Organizers of the Hope Ride have something new up their sleeves for Saturday’s milestone 30th anniversary event.

The inaugural Moos & Blues Music Festival on the Hope Town Square will await bike riders and anyone else up for a good time. The free, six-hour festival will feature six blues acts.

Barbecued pork prepared by Jeff Yarnell, as well as strawberry shortcake desserts provided by Main Street of Hope, will be available from 11 a.m. to 5 p.m., event founder and organizer Paul Ashbrook said.

“You will not lose weight during the Hope Ride,” Ashbrook guaranteed in typical, tongue-in-cheek style.

The concert is the latest in a series of added attractions that have transformed a bicycle ride into a day-long jubilee in the northeast Bartholomew County community.

Several different styles of music are now played by musicians at various rest stops during the bicycle ride itself. Other popular Hope Ride features include the pre-ride FunBunch Pancake Breakfast at Hauser Jr.-Sr. High School, a lunch on the town square and the celebratory root beer floats for ride finishers.

Philanthropic fun

The event has attracted 40,000 bicycle riders and raised more than $500,000 to help food pantries and youth outreach programs during its first 30 years.

In the beginning, the Hope Ride was part of a fundraising drive to establish an endowment for the Hope Food Bank. But as the event grew, organizers found themselves in the enviable position of being able to support other causes, Ashbrook said.

Besides a variety of regional food banks, the Hope Ride now benefits other causes such as the Hope Summer Playground, Hauser Future Jets Basketball, Hauser’s Dollars for Scholars program, rural fire departments, the Hope Police Reserves, area scouting troops and local 4-H clubs, Ashbrook said.

In announcing route additions for the 30th anniversary ride, Ashbbook jokingly boasted the Hope Ride will now offer “more Shelby County than you would ever need!”

But the event organizer got just serious enough to assure riders that Hope Ride favorites such as the Mennonite homesteads, Simmons’ Winery/450 North Brewing Co., Red Dog’s Petting Zoo and Anderson Falls Park remain on the route. With windmills, old iron bridges, rustic barns and historic landmarks, the rural beauty found along the routes has contributed greatly to the growing success of the event.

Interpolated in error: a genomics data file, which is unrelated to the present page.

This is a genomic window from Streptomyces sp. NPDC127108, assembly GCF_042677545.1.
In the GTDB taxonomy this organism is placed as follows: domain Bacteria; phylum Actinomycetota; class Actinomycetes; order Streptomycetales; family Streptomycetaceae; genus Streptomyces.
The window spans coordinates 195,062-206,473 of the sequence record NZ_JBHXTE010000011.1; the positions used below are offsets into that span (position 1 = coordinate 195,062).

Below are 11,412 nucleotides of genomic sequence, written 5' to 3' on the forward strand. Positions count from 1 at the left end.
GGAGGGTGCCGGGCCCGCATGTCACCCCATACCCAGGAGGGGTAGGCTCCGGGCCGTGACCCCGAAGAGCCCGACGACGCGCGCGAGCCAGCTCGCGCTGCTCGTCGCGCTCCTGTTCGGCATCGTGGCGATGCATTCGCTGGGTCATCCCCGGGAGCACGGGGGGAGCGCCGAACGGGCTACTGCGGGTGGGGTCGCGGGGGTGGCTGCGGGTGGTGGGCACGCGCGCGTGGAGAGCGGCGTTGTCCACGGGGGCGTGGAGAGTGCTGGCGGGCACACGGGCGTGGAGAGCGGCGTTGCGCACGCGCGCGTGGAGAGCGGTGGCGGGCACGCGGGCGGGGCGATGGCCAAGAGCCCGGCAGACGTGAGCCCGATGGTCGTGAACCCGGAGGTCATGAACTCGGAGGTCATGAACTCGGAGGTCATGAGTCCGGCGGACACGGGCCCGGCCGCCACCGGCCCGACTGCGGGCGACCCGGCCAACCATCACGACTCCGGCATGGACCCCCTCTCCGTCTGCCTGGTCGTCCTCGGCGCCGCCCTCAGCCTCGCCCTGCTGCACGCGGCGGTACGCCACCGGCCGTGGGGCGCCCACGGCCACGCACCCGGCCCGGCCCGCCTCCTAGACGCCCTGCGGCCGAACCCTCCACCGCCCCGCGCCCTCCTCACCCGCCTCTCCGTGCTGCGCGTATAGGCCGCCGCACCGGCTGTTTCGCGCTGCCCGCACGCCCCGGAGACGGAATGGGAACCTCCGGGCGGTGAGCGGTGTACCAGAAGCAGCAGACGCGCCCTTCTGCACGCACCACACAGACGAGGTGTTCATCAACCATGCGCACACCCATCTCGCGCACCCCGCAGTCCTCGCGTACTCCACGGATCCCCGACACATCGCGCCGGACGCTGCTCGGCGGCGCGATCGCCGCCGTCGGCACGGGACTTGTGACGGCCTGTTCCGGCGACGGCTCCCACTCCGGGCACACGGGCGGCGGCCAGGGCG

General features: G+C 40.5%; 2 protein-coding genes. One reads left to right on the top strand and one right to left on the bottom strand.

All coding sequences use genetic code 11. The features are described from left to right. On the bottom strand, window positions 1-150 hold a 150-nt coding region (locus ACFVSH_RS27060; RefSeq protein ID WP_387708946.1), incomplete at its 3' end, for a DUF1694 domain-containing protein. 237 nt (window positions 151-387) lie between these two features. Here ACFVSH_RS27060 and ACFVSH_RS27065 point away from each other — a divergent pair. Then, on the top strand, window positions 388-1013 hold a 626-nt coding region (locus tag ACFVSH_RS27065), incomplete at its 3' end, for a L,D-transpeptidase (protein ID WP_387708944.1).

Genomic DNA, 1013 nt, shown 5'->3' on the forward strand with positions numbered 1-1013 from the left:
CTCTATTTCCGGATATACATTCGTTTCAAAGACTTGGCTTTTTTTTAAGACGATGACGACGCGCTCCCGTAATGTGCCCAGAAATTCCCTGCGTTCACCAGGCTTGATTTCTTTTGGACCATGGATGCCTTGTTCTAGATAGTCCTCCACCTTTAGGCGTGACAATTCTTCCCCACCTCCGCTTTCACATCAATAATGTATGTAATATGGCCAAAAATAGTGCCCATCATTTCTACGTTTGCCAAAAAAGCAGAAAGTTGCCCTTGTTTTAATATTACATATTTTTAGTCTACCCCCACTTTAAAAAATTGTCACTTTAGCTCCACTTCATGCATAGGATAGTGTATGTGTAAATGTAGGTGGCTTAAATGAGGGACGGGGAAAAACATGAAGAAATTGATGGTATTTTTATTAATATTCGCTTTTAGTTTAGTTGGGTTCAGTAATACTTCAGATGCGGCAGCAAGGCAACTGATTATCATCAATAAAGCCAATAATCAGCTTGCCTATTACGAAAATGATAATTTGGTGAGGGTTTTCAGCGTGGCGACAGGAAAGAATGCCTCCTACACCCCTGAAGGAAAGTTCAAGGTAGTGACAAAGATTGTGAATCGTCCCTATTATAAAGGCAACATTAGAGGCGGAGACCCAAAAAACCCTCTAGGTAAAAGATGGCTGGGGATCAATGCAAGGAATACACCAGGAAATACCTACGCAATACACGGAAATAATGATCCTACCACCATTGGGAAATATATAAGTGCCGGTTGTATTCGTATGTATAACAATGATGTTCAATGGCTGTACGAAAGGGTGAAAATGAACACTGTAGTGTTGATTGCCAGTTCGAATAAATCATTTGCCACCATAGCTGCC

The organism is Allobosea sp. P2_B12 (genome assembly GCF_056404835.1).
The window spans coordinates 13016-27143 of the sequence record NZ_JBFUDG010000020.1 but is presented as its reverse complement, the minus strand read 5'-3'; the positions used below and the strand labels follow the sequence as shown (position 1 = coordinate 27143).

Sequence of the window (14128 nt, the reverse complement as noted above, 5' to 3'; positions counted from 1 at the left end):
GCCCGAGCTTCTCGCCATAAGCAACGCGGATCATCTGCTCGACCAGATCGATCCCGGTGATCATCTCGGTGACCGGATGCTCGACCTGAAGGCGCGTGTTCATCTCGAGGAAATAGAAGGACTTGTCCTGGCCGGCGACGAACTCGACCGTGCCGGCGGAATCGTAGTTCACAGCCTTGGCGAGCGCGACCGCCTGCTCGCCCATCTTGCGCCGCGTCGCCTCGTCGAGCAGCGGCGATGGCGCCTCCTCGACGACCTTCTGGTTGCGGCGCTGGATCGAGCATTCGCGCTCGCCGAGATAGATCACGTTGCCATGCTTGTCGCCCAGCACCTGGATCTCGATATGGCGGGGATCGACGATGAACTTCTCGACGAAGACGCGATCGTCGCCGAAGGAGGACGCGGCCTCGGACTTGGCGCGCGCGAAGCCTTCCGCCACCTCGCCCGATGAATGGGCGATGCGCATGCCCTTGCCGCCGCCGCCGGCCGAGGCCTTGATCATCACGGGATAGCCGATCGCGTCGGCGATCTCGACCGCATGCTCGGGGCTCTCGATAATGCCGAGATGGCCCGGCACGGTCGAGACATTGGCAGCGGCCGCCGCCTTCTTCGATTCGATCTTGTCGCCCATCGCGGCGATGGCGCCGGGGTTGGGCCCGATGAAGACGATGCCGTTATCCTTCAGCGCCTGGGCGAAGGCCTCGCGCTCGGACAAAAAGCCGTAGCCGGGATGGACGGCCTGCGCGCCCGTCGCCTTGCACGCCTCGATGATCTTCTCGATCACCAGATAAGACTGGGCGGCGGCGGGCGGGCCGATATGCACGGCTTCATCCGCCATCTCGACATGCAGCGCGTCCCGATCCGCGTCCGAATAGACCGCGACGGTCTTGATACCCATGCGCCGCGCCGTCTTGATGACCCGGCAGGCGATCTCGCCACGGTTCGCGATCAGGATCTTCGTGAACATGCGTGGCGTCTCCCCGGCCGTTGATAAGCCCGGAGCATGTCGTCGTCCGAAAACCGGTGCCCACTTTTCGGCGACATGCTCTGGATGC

Marketing fun

The Mad Magazine-inspired humor from Ashbrook and Hope graphic artist Rhett Whittington has played a part in making the Hope Ride stand out from competing long-distance bicycle rides throughout the Midwest.

In order to emphasize the new blues festival, the two have brought their popular illustrated bovines, the Moos Brothers, back to center stage to promote this year’s milestone event.

The characters are a parody of the blues and soul revivalist band, the Blues Brothers, that first appeared in a televised “Saturday Night Live” sketch in 1978.

The Moos Brothers — as well as the Mount Rushmore parody “Mt. Rushmoo” — have been top sellers in Hope Ride merchandise such as T-shirts, coffee mugs and posters, Ashbrook said.

Whittington’s illustrated Beatles parody for last year’s ride, “Sgt. Heifer’s Lonely Hearts Club’s Band,” commemorated the state’s bicentennial by utilizing faces of famous Hoosiers.

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Mark Webber is a reporter for The Republic. He can be reached at mwebber@therepublic.com or 812-379-5636.